There are new buzzwords flying around in the health and wellbeing community all the time – mindfulness, breathwork and self-care. ‘Body Literacy’ is the newest one, but what exactly does it mean?

If it’s your first time hearing the term, don’t worry, you’re not alone. A recent study, commissioned by Love Fresh Cherries to empower women to take charge of their health, found that almost two-thirds of women surveyed didn’t know what body literacy was. To make sure you (and they) are in the know, it’s basically a fancy way of saying knowing your body; how it feels, how it looks and how you respond to those things.

Body literacy is broken down into three key areas: observing, learning and understanding. For women, it applies to everything from menstrual cycles and periods to pregnancy and nutrition. In a poll of 2,000 UK-based women aged 18 – 50, 85% said they wanted to understand their bodies better.

Dr Frankie Phillips, an Independent Registered Dietitian and member of the British Dietetic Association, said: “There needs to be more readily available, regulated, information to help women better understand their own bodies, across fundamental areas from menstruation to nutrition. I am a firm advocate that good nutrition is a cornerstone of wellbeing for women of all ages, with what and how we eat having wide-ranging effects on the body, as well as a massive impact on feeling mentally and physically healthy, both now and in the long-term.”

Nutrition aside, how can you become more body literate? There are various ways to track bodily changes and tune into how you’re and why you’re feeling a certain way. Here we’ve put together five quick tips:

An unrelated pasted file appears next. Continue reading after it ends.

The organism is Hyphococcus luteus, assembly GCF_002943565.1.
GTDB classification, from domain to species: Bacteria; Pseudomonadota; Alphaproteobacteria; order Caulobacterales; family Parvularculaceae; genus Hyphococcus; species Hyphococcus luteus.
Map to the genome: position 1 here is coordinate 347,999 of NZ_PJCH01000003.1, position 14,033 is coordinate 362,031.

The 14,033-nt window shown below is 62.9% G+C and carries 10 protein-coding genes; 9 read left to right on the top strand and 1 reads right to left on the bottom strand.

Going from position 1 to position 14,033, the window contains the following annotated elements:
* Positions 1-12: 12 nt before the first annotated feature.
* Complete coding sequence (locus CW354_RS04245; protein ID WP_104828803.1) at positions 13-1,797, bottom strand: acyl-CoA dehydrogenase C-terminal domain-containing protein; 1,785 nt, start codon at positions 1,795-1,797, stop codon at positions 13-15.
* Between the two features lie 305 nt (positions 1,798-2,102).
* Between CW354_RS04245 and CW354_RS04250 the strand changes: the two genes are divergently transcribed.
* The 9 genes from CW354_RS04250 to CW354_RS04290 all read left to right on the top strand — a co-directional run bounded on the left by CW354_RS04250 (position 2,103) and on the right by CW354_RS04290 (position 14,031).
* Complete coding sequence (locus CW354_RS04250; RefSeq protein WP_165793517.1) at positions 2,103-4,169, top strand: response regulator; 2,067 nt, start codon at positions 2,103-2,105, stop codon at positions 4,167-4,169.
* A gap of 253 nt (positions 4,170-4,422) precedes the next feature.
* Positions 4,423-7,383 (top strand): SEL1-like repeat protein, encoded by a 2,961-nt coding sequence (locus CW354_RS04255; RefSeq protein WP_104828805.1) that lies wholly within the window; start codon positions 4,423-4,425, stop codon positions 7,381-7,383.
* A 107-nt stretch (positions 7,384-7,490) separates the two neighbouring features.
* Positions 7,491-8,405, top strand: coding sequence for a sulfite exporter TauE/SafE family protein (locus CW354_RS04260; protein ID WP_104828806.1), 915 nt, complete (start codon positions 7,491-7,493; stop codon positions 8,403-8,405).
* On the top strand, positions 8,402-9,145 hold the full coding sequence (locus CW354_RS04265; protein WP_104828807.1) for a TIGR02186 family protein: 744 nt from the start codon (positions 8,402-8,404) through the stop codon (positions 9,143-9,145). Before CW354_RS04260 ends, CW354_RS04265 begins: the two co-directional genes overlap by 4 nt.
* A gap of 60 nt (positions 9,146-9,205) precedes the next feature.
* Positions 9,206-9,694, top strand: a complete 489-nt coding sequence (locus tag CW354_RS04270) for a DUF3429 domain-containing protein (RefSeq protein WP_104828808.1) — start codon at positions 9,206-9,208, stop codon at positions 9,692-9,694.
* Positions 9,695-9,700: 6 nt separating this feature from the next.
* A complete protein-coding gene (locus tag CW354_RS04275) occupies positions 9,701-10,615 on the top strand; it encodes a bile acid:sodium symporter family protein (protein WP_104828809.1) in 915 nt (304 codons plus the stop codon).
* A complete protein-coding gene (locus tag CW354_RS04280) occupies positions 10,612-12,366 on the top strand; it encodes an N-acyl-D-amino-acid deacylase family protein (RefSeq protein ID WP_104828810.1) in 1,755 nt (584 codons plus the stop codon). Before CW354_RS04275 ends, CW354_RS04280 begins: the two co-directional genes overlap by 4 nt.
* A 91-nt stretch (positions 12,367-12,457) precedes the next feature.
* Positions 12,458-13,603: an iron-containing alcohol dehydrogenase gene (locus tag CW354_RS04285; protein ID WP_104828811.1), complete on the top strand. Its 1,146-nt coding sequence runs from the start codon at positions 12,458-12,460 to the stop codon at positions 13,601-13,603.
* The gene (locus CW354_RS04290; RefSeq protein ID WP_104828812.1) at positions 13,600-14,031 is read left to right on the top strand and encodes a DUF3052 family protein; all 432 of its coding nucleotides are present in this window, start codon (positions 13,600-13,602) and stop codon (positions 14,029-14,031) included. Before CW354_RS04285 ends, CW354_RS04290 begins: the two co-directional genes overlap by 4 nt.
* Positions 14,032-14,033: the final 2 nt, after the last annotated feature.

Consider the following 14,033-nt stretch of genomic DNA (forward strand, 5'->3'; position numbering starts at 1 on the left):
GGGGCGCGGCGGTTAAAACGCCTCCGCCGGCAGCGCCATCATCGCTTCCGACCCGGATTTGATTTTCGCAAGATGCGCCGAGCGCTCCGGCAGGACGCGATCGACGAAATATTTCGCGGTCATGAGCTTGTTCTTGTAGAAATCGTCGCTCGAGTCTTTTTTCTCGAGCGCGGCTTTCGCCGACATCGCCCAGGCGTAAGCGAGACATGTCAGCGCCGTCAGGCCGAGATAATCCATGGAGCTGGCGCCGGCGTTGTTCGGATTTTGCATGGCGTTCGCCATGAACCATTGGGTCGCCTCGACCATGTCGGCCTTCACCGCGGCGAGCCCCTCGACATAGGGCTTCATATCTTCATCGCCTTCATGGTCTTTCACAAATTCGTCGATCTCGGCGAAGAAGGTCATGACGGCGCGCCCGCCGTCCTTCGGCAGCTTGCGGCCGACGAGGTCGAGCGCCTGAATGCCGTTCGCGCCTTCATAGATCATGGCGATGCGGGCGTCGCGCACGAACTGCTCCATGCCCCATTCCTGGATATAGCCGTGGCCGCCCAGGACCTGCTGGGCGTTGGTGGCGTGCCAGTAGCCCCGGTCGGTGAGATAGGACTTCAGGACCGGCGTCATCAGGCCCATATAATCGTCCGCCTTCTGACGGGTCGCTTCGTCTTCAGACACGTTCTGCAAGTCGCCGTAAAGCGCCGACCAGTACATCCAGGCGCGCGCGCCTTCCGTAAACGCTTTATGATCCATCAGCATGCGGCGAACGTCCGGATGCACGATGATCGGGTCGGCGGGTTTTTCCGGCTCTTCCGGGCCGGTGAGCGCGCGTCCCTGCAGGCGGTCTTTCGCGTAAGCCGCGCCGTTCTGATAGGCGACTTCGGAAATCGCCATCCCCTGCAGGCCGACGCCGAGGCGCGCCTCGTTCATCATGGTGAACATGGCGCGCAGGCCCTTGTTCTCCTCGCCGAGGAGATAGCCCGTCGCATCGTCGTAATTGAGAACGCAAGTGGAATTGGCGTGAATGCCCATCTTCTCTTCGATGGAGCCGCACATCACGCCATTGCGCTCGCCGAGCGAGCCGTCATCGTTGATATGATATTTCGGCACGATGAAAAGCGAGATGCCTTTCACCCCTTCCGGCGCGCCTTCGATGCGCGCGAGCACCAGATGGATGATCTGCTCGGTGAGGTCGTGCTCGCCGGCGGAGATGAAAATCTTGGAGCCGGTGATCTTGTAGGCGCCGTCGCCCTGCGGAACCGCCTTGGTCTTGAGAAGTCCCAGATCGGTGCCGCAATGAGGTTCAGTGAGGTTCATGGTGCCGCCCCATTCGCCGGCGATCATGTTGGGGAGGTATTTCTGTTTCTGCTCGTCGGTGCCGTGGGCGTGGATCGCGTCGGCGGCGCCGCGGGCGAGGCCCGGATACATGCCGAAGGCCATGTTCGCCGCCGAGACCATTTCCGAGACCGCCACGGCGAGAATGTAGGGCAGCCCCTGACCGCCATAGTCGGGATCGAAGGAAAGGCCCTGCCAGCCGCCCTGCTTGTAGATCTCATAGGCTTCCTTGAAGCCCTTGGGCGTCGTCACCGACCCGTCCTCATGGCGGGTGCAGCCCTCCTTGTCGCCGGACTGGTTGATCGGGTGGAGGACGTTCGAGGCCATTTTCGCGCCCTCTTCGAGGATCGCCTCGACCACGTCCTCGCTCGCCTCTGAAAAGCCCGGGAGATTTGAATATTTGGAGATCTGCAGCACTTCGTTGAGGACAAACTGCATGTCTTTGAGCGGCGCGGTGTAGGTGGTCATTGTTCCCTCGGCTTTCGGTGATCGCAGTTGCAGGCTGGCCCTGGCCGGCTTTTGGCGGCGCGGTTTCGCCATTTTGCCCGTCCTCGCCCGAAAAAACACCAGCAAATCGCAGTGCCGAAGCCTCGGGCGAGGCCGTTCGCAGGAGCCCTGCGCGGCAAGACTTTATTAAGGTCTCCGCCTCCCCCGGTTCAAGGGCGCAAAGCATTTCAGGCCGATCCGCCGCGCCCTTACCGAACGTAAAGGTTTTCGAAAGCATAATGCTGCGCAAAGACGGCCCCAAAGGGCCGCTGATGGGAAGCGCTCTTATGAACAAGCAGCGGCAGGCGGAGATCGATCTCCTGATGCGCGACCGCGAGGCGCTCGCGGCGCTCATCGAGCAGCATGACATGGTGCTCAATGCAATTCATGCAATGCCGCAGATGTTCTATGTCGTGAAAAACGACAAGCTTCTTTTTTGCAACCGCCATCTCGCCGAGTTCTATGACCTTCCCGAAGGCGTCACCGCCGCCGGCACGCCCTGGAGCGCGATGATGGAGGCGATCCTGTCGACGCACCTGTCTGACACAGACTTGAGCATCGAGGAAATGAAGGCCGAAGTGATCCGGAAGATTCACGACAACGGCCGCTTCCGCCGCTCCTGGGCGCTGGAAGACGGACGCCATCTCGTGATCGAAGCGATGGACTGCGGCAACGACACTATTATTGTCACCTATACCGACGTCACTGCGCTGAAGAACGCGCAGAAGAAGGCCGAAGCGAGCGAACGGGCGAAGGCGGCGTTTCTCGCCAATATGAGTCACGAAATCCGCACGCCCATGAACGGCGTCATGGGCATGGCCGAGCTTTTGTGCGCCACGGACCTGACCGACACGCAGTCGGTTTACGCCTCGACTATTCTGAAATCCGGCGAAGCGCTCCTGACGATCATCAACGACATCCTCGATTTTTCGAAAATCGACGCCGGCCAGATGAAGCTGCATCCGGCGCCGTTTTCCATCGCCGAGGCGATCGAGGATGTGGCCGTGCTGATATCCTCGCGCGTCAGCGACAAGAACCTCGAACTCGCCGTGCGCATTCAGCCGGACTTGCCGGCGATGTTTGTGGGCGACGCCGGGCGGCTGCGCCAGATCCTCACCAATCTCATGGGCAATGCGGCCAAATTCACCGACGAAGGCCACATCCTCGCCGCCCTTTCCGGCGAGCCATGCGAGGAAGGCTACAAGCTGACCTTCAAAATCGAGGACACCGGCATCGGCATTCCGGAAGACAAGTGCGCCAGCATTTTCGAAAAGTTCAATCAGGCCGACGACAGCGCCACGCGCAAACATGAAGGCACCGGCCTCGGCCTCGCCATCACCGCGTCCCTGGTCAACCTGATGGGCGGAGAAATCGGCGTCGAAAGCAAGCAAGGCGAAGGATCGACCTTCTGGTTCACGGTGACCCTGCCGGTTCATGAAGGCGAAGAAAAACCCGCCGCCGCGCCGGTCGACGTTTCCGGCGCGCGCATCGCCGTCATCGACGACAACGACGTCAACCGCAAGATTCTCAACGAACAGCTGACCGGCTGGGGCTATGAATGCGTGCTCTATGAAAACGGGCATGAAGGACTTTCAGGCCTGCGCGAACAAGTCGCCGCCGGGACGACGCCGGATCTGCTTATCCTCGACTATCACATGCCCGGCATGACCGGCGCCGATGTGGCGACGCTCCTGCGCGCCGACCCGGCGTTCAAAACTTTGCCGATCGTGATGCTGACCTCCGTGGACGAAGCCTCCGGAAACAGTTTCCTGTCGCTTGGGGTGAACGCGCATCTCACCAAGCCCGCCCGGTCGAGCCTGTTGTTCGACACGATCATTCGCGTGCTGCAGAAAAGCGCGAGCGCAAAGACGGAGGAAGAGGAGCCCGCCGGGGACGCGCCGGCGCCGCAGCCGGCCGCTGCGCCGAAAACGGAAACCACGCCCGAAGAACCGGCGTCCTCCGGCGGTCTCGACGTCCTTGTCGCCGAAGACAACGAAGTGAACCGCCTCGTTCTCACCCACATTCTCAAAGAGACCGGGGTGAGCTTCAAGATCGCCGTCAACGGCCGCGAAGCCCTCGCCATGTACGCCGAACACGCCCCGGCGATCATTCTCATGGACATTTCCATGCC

1. Differentiate between what your body wants and what it needs. Just because you are craving some fast food, doesn’t mean it’ll make you feel better – even if you’ve got a hangover. Instead, research what these cravings mean, eat something healthy and you’ll likely feel better.

2. Track your menstrual cycles. Two-thirds of women want better education on menstrual cycles but the best place to start is with yourself. Apps like Flo and Clue help you understand your own cycle better, which will, in turn, empower you to learn more.

3. Practice mindfulness. Slowing the mind down and living more presently is shown to have a huge positive impact on the body. Meditation is proven to reduce things like anxiety as well as other physical health conditions.

4. Focus on the breath. Breathing exercises are a great way to help with relaxing, and there’s a link between the breath and the nervous system. Practising breathing techniques can have a positive effect on mental wellbeing.

5. Use exercise and health-tracking apps. If you’re in a slump and you don’t know why, checking your Fitbit might remind you that you haven’t exercised today. Alternatively, you may feel like you overdone it on your last run, so knowing how far you went will teach you to take a step back. Even the NHS has its own app now, so you can see what medication you’re taking, check your blood test results and take charge of your body.